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 IJCM  Vol.11 No.10 , October 2020
The Influence of Kidney Stones and Salivary Uric Acid on Dental Calculus Formation and Periodontal Status among Some Saudi Patients Aged 25 - 70 Years
Abstract: Background: The formation of kidney stones is considered a complicated process. Consequently, there are many questions about the link between kidney stones formation and level of salivary uric acid and calculus formation on the teeth surfaces. Objectives: To evaluate the correlation between the level of salivary uric acid and kidney stones formation and their influence on dental calculus and periodontal status among Saudi patients aged 25 - 70 years. Materials and Methods: 120 Saudi male patients were examined (60 of Kidney stones patients and 60 patients of non-kidney stones patients) for clinical evaluation of plaque index (PLI), gingival index (GI), calculus index of oral hygiene (CI) and clinical attachment loss (CAL). Moreover, lab assessment of uric acid level in the collected salivary samples was done. The findings were analyzed using of ANOVA test and Tukey’s test. Results: There were statistically significant differences in clinical parameters among kidney stones patients and non-kidney stones patients (p < 0.05), but these differences were highly statistically significant in the correlation between calculus index (CI), plaque index (PLI) and gingival index (GI) among kidney stone patients in group II, moreover, PLI and clinical attachment loss (CAL) among kidney stone patients in group III (p < 0.001). The statistical analyses revealed statistically significant differences in the level of salivary uric acid (mg/dl) in the comparison between kidney stones patients and non-kidney stones patients in group I and group III, whereas there were highly statistically significant in the comparison between kidney stones patients and non-kidney stones patients in group III. Conclusion: At the end of this study, we concluded that there was a relationship between dental calculus formation, kidney stones formation, and an increase in the level of salivary uric acid.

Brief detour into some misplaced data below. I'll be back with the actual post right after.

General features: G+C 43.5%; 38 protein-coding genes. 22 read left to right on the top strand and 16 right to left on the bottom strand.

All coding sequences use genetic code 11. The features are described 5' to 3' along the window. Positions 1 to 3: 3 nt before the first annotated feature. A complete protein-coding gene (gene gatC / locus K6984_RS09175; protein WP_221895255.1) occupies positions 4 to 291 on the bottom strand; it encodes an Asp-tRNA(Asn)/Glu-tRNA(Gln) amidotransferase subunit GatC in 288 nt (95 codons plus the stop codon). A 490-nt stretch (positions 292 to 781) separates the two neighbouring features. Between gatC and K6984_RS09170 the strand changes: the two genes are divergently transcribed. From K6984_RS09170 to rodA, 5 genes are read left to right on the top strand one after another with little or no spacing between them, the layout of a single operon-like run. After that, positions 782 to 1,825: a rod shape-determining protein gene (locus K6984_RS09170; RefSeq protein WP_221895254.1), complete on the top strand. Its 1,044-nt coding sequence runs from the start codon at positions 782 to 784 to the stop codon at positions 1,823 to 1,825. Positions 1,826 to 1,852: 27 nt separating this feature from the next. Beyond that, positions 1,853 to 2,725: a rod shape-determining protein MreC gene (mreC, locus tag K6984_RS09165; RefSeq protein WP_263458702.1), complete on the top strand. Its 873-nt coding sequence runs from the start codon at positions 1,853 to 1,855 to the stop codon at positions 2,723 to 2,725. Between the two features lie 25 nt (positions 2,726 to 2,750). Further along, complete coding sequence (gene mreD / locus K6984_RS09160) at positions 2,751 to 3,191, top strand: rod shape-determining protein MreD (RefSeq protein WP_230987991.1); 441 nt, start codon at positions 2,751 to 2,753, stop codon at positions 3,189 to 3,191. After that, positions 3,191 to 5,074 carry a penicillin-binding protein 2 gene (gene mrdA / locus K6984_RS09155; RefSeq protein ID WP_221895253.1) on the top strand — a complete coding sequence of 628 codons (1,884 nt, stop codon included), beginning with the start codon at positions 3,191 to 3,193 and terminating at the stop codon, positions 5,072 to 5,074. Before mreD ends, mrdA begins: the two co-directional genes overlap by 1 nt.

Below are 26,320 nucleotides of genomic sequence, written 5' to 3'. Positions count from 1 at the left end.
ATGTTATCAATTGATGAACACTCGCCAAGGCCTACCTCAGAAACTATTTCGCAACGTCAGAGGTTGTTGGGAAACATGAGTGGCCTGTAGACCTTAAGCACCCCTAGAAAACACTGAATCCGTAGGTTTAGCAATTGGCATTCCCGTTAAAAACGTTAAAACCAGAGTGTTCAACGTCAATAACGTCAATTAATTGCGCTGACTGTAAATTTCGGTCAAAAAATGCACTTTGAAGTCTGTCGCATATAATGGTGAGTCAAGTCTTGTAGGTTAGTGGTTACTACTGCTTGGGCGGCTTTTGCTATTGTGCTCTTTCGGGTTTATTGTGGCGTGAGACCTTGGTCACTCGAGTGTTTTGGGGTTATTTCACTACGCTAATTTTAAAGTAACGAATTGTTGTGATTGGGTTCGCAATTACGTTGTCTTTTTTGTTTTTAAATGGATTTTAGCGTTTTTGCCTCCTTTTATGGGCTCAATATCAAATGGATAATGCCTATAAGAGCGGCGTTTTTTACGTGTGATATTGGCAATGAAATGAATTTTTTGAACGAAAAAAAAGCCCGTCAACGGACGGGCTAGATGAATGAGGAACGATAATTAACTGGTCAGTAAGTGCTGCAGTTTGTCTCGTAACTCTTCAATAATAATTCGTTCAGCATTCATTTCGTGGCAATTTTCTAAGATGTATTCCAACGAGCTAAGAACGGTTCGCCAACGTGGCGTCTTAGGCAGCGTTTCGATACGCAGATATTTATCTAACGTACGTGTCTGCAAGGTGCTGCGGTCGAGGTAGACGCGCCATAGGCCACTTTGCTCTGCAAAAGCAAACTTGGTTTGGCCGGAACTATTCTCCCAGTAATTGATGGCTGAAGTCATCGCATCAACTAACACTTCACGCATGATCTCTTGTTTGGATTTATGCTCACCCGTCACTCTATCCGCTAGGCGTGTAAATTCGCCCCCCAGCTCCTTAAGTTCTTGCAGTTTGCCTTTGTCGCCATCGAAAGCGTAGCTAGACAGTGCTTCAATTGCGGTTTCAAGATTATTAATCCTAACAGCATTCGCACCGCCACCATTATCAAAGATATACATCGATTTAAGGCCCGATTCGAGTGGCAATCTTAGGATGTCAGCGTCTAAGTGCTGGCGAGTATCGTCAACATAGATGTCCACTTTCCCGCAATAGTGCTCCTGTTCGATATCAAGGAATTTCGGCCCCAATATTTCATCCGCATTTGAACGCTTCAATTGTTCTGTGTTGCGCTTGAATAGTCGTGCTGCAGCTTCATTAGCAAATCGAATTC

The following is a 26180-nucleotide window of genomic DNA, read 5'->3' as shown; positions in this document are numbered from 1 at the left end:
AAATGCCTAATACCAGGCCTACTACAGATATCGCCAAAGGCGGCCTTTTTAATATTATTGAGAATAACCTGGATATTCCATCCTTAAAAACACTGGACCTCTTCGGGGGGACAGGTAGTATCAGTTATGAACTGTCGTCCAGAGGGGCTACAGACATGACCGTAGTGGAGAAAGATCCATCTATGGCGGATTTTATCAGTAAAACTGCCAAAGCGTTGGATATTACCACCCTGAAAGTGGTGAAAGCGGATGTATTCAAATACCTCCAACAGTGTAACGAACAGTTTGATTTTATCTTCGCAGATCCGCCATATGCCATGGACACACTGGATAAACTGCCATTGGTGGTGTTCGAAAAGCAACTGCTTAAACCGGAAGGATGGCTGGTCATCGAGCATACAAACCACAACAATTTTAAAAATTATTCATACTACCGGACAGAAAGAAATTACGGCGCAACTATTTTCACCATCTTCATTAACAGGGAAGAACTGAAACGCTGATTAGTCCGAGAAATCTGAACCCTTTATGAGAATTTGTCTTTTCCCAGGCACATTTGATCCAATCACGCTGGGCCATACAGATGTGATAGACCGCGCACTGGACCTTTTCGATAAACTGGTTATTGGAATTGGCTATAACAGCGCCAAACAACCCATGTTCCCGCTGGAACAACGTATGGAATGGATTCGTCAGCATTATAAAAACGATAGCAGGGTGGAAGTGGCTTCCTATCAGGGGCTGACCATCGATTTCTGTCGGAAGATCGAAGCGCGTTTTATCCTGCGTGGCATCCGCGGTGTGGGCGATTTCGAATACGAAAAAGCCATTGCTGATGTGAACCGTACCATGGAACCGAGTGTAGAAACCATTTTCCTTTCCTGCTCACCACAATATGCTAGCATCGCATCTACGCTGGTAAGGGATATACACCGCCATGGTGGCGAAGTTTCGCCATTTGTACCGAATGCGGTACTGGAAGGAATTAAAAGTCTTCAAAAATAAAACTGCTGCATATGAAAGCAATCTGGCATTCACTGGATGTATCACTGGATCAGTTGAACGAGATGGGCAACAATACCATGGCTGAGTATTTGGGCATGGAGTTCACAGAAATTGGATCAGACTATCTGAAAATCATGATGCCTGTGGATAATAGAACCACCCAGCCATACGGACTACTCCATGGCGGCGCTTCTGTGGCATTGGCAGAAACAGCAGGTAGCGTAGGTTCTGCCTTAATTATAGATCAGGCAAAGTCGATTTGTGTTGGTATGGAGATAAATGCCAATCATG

1. Introduction

The oral cavity is a part of the body that includes various microorganisms, which subsist as a normal community of complex biofilms, structurally organized and multispecies [1] [2]. Therefore, it may be an effective method for the assessment of general and oral health [3].

On the other hand, Saliva is the main liquid in the oral cavity and is essential to keep the oral tissues in healthy status by inhibiting proliferation specific microorganisms, and moreover, inhibiting the build-up of dental plaque and dental calculus [4]. Consequently, saliva may be considered a mirror that can reflect the normal and abnormal states of the body [3].

The anti-oxidative system in saliva includes different enzymes and molecules which are periodontal biomarkers in the evaluation of the periodontal status [5] [6]. Uric acid participates in the antioxidant ability of saliva and blood. Further, it forms nearly 70% - 85% of this ability in the saliva of healthy and periodontitis patients [7] [8] [9]. According to previous studies, there was a possible effect of uric acid and other antioxidants in periodontal disease initiation and progression in addition to uric acid association with some systemic abnormality such as kidney stones formation [10] [11].

A kidney stone is one of the most prevalent systemic diseases of current communities and infects 12% - 15% of the population, and calcium oxalate stones are considered the dominant type of kidney stones worldwide [12] [13] [14]. The possibility of kidney stones recurrence is approximately 10% - 50% through 1 - 5 years from the first infects of kidney stones [15]. In Saudi Arabia, the dehydration and hot weather are reflecting on the estimation of kidney stone risk on the life where the kidney stone incident is at least 50% more than the western countries and, up to 90% of these patients exhibit abnormal oral changes [16] [17].